The so-called “Nice model” describes dynamical evolution of the outer Solar System since the time when the gas was removed from the protoplanetary disk. In this model, the giant planets underwent a dynamical instability which played a major role in shaping the present-day Solar System. This instability could have happened several 100 million years after the planets formed. The Nice model can explain several observations in the Solar System, including the orbits of the giant planets, the existence and the orbital structure of several small body populations (e.g., Jupiter’s Trojans), and the late heavy bombardment.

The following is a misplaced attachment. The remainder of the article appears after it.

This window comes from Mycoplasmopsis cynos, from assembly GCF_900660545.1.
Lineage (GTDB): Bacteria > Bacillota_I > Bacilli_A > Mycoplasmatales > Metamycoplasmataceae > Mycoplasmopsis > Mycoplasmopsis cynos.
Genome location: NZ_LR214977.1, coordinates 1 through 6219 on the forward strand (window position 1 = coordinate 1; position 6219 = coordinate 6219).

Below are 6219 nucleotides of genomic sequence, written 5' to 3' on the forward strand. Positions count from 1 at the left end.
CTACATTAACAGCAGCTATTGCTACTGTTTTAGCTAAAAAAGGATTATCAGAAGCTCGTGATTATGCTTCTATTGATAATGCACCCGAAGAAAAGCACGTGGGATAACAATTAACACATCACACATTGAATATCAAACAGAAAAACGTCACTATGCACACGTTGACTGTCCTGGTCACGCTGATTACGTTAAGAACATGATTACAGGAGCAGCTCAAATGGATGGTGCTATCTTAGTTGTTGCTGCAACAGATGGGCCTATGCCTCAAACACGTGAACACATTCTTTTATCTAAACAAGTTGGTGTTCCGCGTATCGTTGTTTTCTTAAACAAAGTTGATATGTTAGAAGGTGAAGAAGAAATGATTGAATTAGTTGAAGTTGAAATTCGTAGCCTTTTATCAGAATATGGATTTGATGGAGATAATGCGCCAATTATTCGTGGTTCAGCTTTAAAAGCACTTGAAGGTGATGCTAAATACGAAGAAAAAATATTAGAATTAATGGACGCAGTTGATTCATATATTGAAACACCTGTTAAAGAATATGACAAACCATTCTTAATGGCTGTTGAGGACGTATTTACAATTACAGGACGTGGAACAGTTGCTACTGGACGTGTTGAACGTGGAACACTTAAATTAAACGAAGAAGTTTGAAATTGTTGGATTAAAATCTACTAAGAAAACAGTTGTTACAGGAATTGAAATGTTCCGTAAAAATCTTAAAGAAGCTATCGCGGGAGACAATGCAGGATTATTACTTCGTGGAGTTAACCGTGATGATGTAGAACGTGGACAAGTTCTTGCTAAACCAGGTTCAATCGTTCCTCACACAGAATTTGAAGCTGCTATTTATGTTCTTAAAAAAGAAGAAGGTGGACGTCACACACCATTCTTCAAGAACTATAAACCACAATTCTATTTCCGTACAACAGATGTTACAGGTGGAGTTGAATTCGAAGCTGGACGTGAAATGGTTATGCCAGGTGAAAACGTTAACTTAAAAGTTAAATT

There are two versions of the Nice model.
The first one (Nice I) was presented in 2005 in a trilogy of papers published on the Journal Nature. In that version of the model, the assumption was made that the giant planets formed in a more compact configuration than their current one, with a ratio between the orbital periods of Saturn and Jupiter smaller than...